Reflective Kurelja ready to lead CSIU |

MILTON – While sitting in the Susquehanna Central Intermediate Unit (CSIU) office on his first day as the organization’s executive director, Dr John Kurelja had a bit of haze in his eyes so that he was looking at an old photo of himself. with Kenny Garabadian.

Kurelja joined CSIU five years ago as the organization’s academic director, after serving six years as the Warrior Run School District Superintendent.

He was appointed deputy general manager of CSIU two years ago and on Thursday he officially became the organization’s general manager. He replaces Dr Kevin Singer, who has retired.

It wasn’t long before Kurelja pulled out the photo of him with Garabadian when asked why he decided to enter the field of education.

“He believed in me,” Kurelja said of Garabadian. “He saw more in me than I ever saw in myself.

“Because of what he saw in me… I was going to do my best to be up to it.”

Garabadian, who has since died, was Kurelja’s wrestling trainer in elementary school while growing up in New Jersey.

“I don’t come from a lot,” Kurelja said. “I was the youngest of 10 children. My father passed away when I was 3.”

With his mother working long hours to make ends meet, Garabadian entered Kurelja’s life at a time when he needed a mentor.

“He was that father figure that I wanted,” Kurelja said. “He just believed in me… I can pay next.”

Kurelja moved from New Jersey to Bloomsburg in 1997. Prior to accepting the Superintendent of the Warrior Run School District, Kurelja worked in the Bloomsburg School District and for 10 years in the Central Columbia School District.

At Central Columbia, he served as a college principal and academic coordinator.

Believing in CSIU’s mission, Kurelja felt the time had come to join the organization five years ago.

“It was an opportunity to make a difference on a bigger scale,” he said.

Kurelja will work with CSIU stakeholders, including board members and school district superintendents in the region served by the organization, to develop a plan for the future.

“I always thought it was a mistake for someone who is new to a job to say ‘I’m going to do this’,” he said. “My first step is to create an entry plan.”

Those served by the organization will receive a survey asking about the strengths and weaknesses of CSIU. From these poll results, Kurelja will develop her entry plan to help guide the future of CSIU.

He praised the organization for its role in working with area school districts throughout the COVID-19 pandemic.

Regionally, Kurelja said students were spending more time in class than the national average throughout the pandemic.

“I have been impressed with the work of superintendents and administrators in keeping schools open,” he said.

At the start of the pandemic, Kurelja said the CSIU facilitated daily Zoom meetings between zone superintendents.

He noted that a number of superintendents with less than two years of experience in their positions were employed across the region when the pandemic broke.

“I knew it would be vital to work together,” Kurelja said. “I’m so proud of them, of the way they worked together.”

In addition to facilitating meetings between superintendents and regularly updating districts with pandemic information from states, Kurelja said the CSIU has also facilitated opportunities for educators in the region to receive the COVID-19 vaccination. .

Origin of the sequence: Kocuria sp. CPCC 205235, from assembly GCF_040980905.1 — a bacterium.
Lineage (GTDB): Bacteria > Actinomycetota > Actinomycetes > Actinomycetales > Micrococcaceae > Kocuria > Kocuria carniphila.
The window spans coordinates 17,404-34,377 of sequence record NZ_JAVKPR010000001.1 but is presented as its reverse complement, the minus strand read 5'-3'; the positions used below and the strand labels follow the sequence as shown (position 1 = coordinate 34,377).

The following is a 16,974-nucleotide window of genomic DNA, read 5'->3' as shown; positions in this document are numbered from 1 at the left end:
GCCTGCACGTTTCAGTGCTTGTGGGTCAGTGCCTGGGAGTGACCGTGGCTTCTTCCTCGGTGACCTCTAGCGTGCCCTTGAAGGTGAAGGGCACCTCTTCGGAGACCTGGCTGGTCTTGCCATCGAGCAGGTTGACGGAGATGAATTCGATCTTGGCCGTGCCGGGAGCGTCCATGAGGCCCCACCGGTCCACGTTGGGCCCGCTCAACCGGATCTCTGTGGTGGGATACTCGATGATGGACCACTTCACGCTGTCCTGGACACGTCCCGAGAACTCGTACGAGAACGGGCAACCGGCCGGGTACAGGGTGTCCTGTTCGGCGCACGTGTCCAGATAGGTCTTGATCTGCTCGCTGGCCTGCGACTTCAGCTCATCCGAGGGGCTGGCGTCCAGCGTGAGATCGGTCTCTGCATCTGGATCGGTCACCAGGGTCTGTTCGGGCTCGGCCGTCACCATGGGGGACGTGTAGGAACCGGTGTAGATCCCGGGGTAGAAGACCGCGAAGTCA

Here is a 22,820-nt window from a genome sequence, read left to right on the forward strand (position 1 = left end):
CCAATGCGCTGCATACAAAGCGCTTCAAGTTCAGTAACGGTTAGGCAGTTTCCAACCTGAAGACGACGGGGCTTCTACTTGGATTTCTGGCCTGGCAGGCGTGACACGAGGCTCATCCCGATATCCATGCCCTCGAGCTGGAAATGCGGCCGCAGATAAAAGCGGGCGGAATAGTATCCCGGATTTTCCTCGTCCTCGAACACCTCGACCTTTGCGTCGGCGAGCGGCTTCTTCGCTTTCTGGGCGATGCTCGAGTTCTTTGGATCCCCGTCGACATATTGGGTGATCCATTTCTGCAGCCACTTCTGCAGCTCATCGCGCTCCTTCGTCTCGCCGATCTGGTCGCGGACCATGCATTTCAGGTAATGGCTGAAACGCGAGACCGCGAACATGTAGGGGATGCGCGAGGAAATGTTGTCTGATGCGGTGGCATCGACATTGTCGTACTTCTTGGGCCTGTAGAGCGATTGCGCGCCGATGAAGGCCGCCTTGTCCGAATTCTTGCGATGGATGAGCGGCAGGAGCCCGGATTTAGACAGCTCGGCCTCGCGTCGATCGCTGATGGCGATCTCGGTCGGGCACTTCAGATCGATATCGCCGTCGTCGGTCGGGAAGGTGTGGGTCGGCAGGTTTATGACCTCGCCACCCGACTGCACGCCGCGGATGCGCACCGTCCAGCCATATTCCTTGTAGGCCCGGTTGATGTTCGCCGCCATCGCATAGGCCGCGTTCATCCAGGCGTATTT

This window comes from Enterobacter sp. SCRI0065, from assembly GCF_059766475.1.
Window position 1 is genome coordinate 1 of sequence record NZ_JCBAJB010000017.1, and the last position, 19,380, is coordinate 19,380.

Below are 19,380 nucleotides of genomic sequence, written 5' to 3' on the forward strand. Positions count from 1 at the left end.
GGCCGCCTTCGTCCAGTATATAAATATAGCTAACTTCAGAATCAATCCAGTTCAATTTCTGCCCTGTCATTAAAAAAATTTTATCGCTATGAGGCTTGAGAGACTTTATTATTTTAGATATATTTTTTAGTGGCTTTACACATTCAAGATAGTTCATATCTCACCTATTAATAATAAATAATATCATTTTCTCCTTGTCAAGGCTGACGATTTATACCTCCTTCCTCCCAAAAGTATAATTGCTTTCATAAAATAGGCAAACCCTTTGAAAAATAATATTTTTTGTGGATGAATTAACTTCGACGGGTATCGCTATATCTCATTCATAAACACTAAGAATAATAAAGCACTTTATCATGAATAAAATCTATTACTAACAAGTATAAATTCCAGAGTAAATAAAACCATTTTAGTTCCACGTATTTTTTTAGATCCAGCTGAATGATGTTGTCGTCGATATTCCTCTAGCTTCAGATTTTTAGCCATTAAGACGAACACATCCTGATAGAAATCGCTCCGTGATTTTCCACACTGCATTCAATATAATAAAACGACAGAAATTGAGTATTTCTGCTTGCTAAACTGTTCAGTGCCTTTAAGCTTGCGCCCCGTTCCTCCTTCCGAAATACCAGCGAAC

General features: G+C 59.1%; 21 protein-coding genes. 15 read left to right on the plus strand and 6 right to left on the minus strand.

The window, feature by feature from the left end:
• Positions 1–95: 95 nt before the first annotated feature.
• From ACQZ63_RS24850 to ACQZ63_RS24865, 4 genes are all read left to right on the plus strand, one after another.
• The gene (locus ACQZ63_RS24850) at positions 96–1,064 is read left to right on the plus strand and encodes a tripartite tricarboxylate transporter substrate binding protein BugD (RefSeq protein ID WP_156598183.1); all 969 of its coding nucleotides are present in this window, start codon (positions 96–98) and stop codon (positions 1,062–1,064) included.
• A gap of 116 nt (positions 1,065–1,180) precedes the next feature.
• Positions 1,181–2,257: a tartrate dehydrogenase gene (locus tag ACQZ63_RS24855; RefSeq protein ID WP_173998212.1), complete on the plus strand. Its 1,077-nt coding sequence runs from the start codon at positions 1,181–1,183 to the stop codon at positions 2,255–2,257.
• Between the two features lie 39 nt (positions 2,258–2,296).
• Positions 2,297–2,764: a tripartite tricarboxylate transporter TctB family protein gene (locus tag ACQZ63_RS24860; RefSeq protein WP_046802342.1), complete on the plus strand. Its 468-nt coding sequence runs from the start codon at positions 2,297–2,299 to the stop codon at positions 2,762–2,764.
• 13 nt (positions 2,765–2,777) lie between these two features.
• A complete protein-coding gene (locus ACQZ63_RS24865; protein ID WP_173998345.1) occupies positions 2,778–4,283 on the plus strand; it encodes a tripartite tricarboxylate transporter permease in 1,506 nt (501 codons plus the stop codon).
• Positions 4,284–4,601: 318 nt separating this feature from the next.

He believes the CSIU, and education in general, must advance the lessons learned throughout the pandemic.

“Our region, the state, the country, the world, has suffered significant losses,” Kurelja said. “We are going to be better and stronger as an organization on the other side of the pandemic.

“Many parents felt more connected with schools,” he continued. “Teachers went above and beyond to reach families. We have used technology in ways we never thought possible.”

Kurelja stressed that using the lessons learned throughout the pandemic “does not mean virtual learning”.

“There are a multitude of ways we can personalize learning,” he said.

Kurelja praised school districts across the region for preparing for the mandatory switch to virtual learning early in the pandemic, as many had already provided laptops and other devices for every student to use.

“The barriers we saw were around broadband accessibility,” Kurelja said.

He noted that the CSIU will continue to advocate for broadband access for all.

According to Kurelja, CSIU is celebrating its 50th anniversary this year.

“Our organization, which is different from others (middle units), does not tax the local (school) districts we serve,” he said.

Rather, districts can choose to purchase various services from the middle unit. The organization also facilitates many educational opportunities throughout the region.

“I like it and want to develop it in any way I can,” Kurelja said.

He said CSIU has 600 full-time staff and around 200 part-time staff.

Kurelja said the organization can impact people from all walks of life.

For example, he said that CSIU offers programs that a pregnant single mother could participate in to help them find a career and provide future educational opportunities for the child.

Kurelja said he could provide dozens of examples of people whose lives have changed for the better as they have been served by various programs offered by CSIU.

“These things happen because of the quality of the people who work here,” he said. “They make me want to be better.”


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